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Backcountry Skier Caught, Killed In Colorado Avalanche On Christmas Eve

JACKSON COUNTY, Colo. (CBS4) - Avalanche officials in Colorado say a backcountry skier died after he was fully buried in an avalanche on Christmas Eve. They say it happened on a northeast-facing slope below tree line on South Diamond Peak near Cameron Pass.

Avalanche site 1 (CIAC)
(credit: Colorado Avalanche Information Center)

"The avalanche broke on a layer of faceted snow one to three below the snow surface, and was about 250 feet wide. The avalanche crown was on a convex roll where the slope angle steepened to about 38 degrees," stated the Colorado Avalanche Information Center on its website.

They say a friend found the skier with a transceiver and probe pole. The friend pulled the skier from the snow, but he tragically did not survive.

Avalanche site 2 (CIAC)
(credit: Colorado Avalanche Information Center)

Rescue crews from Jackson County and the Diamond Peaks Ski Patrol recovered his body after dark.

"Our deepest condolences go out to the friends and family and everyone affected by this tragic accident," CAIC stated.

The threat for avalanches is considered high, a Level 4 out of 5, across much of Colorado. Ethan Greene, director of the CAIC, said the current dangerous conditions are due to a combination of new snow piling on a weak bottom layer.

"When you put a lot of weight on the snowpack in a short amount of time, it has a hard time adjusting for that and breaks and produces avalanches," Greene said.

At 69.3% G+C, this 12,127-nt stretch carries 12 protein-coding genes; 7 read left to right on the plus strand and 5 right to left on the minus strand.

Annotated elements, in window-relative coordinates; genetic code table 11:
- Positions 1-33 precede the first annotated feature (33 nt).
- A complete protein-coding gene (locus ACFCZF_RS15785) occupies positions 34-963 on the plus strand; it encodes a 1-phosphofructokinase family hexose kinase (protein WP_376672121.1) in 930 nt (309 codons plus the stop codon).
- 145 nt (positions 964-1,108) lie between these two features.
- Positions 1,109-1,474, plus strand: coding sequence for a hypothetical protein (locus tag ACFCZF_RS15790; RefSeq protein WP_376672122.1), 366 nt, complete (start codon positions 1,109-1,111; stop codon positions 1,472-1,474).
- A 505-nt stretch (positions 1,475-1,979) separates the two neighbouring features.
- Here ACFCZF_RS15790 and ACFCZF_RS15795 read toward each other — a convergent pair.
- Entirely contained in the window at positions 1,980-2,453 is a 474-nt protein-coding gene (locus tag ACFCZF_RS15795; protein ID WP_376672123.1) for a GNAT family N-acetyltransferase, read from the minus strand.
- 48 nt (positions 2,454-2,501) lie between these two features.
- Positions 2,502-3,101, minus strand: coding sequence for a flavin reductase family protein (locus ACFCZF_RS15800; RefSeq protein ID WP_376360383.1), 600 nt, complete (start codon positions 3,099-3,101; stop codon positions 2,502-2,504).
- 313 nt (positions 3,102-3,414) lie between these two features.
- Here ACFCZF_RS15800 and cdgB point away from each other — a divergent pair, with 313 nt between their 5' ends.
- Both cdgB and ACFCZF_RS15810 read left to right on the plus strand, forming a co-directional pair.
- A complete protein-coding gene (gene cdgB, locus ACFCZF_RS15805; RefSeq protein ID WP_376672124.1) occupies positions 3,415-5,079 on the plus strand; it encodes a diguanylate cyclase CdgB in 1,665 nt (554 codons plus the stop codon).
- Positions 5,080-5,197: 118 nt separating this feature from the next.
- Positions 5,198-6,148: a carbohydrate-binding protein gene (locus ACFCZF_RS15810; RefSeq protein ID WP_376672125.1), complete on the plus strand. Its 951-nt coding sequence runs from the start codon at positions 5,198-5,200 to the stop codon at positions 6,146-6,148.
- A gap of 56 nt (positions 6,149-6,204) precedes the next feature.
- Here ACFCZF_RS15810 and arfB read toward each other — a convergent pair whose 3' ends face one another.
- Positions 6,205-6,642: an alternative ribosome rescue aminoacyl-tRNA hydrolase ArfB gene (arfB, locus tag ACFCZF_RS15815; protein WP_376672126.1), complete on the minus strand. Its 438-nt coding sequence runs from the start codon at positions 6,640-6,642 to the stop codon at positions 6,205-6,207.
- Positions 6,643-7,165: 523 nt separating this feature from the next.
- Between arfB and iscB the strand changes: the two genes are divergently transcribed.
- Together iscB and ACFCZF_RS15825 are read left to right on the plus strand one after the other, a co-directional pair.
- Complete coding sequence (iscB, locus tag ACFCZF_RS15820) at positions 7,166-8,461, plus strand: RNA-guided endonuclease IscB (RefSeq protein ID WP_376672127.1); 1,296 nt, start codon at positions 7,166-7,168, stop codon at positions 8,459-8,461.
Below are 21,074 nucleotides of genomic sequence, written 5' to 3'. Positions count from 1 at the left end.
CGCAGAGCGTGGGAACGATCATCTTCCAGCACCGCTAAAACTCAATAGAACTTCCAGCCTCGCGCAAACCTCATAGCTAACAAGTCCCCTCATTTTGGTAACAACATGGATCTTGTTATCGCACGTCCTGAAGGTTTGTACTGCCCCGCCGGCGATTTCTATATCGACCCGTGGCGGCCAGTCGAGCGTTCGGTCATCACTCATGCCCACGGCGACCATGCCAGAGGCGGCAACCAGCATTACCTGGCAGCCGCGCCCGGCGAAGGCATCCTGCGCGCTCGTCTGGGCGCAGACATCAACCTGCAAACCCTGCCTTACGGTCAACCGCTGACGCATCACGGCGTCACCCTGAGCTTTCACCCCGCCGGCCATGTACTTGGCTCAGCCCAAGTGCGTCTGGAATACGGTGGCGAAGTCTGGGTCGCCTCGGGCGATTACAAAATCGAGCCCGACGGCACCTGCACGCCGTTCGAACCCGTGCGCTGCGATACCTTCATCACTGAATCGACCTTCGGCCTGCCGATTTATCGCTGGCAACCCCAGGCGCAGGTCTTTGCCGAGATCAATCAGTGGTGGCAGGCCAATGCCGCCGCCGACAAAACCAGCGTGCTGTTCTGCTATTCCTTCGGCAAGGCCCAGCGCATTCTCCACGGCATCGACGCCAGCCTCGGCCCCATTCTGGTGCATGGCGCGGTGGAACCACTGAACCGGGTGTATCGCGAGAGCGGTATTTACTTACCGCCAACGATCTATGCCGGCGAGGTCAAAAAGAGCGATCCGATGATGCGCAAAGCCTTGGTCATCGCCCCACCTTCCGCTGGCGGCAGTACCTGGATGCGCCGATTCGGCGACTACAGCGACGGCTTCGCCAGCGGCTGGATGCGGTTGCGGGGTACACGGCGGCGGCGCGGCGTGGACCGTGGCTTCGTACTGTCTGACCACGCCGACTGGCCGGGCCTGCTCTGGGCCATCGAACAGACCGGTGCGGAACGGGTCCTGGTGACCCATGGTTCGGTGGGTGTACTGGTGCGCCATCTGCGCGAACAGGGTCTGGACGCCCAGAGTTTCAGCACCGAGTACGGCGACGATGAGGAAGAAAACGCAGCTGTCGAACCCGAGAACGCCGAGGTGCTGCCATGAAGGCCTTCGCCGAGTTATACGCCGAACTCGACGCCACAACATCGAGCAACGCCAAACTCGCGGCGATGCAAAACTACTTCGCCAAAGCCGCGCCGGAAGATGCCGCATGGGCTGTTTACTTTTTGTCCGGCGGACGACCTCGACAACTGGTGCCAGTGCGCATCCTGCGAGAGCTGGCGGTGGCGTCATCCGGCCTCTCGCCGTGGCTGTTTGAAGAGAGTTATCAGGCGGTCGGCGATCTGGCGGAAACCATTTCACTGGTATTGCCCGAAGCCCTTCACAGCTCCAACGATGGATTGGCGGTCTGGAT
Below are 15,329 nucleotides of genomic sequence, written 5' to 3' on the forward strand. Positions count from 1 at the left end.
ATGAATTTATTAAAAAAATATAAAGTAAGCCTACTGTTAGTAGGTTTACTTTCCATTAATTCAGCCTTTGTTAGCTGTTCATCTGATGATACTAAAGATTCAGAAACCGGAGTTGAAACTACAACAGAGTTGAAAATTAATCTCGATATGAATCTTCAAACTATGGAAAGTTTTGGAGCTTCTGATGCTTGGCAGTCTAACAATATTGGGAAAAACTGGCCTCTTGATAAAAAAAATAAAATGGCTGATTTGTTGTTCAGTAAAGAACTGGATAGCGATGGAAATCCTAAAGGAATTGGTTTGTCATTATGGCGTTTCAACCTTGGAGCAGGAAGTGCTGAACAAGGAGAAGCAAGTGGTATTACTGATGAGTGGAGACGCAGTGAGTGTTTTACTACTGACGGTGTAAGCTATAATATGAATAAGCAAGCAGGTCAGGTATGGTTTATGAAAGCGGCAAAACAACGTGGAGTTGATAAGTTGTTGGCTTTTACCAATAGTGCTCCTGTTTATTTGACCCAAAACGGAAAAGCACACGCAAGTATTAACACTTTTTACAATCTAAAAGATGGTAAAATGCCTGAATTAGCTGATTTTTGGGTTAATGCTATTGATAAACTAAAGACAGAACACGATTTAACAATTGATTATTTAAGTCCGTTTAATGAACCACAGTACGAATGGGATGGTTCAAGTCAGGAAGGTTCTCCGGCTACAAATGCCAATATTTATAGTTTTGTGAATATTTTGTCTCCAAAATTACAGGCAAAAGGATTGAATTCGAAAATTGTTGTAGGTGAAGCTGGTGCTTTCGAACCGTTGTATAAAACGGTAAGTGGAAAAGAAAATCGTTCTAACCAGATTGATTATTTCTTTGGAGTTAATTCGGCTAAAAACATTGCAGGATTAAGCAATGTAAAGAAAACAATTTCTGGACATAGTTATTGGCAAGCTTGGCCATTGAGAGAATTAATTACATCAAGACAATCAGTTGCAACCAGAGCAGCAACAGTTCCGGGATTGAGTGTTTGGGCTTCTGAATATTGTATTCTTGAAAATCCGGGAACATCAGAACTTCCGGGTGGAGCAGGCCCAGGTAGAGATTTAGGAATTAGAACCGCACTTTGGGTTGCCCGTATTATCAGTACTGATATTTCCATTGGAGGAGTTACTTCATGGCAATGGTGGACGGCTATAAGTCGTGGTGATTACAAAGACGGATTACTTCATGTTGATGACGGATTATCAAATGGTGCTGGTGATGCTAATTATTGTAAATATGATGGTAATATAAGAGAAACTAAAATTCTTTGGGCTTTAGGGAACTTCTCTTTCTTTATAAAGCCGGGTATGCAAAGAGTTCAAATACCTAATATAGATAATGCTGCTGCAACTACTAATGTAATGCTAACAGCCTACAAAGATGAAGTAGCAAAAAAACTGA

It's a situation that may even get worse with several snowstorms in the forecast, he said.

"Every time we get a storm that loads that up, the avalanche danger is going to go up," Greene said. "If we get some calm periods it will drop back down, but it will probably just have lurking avalanche danger at that point."

Twelve people were in Colorado during 2020-2021 avalanche season, which was double the 10-year average. While Greene says the conditions this year are similar, the end result doesn't have to be.

"Check the avalanche forecast and get current conditions so they know what's happening today and they can make sure they can match their recreational goals with those current conditions," he said.

In addition to checking the conditions, Greene said it's also important to have proper equipment like a receiver and shovel. On top of that, it's best to stay on low angle terrain.

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